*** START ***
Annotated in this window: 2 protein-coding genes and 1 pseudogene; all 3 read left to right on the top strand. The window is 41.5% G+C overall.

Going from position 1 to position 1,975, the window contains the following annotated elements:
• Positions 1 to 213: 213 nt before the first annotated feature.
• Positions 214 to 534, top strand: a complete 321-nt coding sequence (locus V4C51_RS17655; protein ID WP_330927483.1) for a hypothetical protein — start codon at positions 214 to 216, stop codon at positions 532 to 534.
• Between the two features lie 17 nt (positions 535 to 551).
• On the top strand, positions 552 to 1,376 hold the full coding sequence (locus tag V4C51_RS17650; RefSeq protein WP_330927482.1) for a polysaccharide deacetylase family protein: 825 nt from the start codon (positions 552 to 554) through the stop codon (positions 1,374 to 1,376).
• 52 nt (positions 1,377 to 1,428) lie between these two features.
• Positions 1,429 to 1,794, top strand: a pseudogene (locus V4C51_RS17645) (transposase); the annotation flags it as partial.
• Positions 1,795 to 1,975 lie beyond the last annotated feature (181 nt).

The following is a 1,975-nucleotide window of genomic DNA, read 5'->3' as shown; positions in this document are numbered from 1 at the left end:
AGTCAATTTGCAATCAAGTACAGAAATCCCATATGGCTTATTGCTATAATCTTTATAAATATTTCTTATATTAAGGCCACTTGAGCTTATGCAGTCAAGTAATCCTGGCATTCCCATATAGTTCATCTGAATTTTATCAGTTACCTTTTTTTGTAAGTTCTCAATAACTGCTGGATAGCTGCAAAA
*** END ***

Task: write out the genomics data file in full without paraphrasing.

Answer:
Annotated in this window: 2 protein-coding genes and 1 pseudogene; all 3 read left to right on the top strand. The window is 41.5% G+C overall.

Going from position 1 to position 1,975, the window contains the following annotated elements:
• Positions 1 to 213: 213 nt before the first annotated feature.
• Positions 214 to 534, top strand: a complete 321-nt coding sequence (locus V4C51_RS17655; protein ID WP_330927483.1) for a hypothetical protein — start codon at positions 214 to 216, stop codon at positions 532 to 534.
• Between the two features lie 17 nt (positions 535 to 551).
• On the top strand, positions 552 to 1,376 hold the full coding sequence (locus tag V4C51_RS17650; RefSeq protein WP_330927482.1) for a polysaccharide deacetylase family protein: 825 nt from the start codon (positions 552 to 554) through the stop codon (positions 1,374 to 1,376).
• 52 nt (positions 1,377 to 1,428) lie between these two features.
• Positions 1,429 to 1,794, top strand: a pseudogene (locus V4C51_RS17645) (transposase); the annotation flags it as partial.
• Positions 1,795 to 1,975 lie beyond the last annotated feature (181 nt).

The following is a 1,975-nucleotide window of genomic DNA, read 5'->3' as shown; positions in this document are numbered from 1 at the left end:
AGTCAATTTGCAATCAAGTACAGAAATCCCATATGGCTTATTGCTATAATCTTTATAAATATTTCTTATATTAAGGCCACTTGAGCTTATGCAGTCAAGTAATCCTGGCATTCCCATATAGTTCATCTGAATTTTATCAGTTACCTTTTTTTGTAAGTTCTCAATAACTGCTGGATAGCTGCAAAA